Community Service Unit

Community Service Unit

The Community Service Officers (CSOs) are two full-time non-sworn police employees who are charged with providing vital support services for the patrol unit as well as selected special services within the community. The unit is under the supervision of CSO II Heather Novak. They are responsible for downtown parking enforcement, managing and maintaining the department’s evidence room, overseeing fleet maintenance and repair records, and various other tasks assigned by the department or the city. Our CSO Unit also hosts an annual pet vaccination clinic at the city’s animal containment center every April, which is also where they manage and care for found and stray animals within the city. 

Animal-Related Calls

Our CSOs respond to calls relating to animals: 

  • Animal Bites
  • Assist the Public with Wild Animals
  • Barking Dogs
  • Contained Cats
  • Dogs at Large
  • Enforce Various Animal Laws
  • They Enforce the City’s Pet License Ordinances

Owners of impounded animals are contacted whenever possible, usually through collar tags or microchips. A pet lost and found board is kept at the police department to assist the CSOs in locating lost pets and in helping return the animals to their owners. After seven days, unclaimed animals may be adopted.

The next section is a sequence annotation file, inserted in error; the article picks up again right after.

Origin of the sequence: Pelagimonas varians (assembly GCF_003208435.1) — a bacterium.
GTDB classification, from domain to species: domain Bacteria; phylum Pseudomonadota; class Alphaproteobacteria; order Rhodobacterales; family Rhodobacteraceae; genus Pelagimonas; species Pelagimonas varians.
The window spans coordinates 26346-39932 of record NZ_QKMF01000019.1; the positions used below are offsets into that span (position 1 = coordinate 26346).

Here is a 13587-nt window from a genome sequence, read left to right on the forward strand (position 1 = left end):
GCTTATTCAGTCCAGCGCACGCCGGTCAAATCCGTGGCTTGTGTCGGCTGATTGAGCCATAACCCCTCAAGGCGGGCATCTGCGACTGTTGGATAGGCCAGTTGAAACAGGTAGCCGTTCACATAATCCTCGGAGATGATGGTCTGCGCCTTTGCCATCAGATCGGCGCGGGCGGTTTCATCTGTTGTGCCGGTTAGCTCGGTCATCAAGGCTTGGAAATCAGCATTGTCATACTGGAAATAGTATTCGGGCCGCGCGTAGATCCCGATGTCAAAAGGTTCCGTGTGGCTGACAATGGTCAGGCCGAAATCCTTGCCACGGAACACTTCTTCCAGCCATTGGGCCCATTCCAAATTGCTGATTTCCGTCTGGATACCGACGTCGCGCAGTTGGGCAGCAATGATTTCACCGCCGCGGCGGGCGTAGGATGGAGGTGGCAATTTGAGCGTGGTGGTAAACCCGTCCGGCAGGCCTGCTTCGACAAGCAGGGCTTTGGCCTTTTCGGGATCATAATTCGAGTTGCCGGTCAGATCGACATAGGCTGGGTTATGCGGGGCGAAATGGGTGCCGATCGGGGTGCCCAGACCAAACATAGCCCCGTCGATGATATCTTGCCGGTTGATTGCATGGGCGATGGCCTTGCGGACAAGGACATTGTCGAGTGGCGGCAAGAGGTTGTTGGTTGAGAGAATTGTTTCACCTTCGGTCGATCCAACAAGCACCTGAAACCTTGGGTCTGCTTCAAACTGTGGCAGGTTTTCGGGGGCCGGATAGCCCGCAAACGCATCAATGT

National Results Versus Our ResultsCommunity Services Unit Vehicle

According to the ASPCA, approximately 7.6 million companion animals enter animal shelters nationwide every year. Of those, approximately 3.9 million (51%) are dogs and 3.4 million (44%) are cats. Each year, approximately 2.7 million (35%) animals are euthanized (1.2 million dogs and 1.4 million cats). About 649,000 animals who enter shelters as strays are returned to their owners. Of those, 542,000 (83%) are dogs and only 100,000 (15%) are cats. (Source: ASPCA )

By contrast, in 2016, 90% of the animals impounded at our animal containment center were either released or adopted. Which is significantly higher from even less than a decade ago. This outstanding work by the CSO unit is one of the reasons Anoka continues to be one of the few cities in the metro area to operate a municipal animal pound.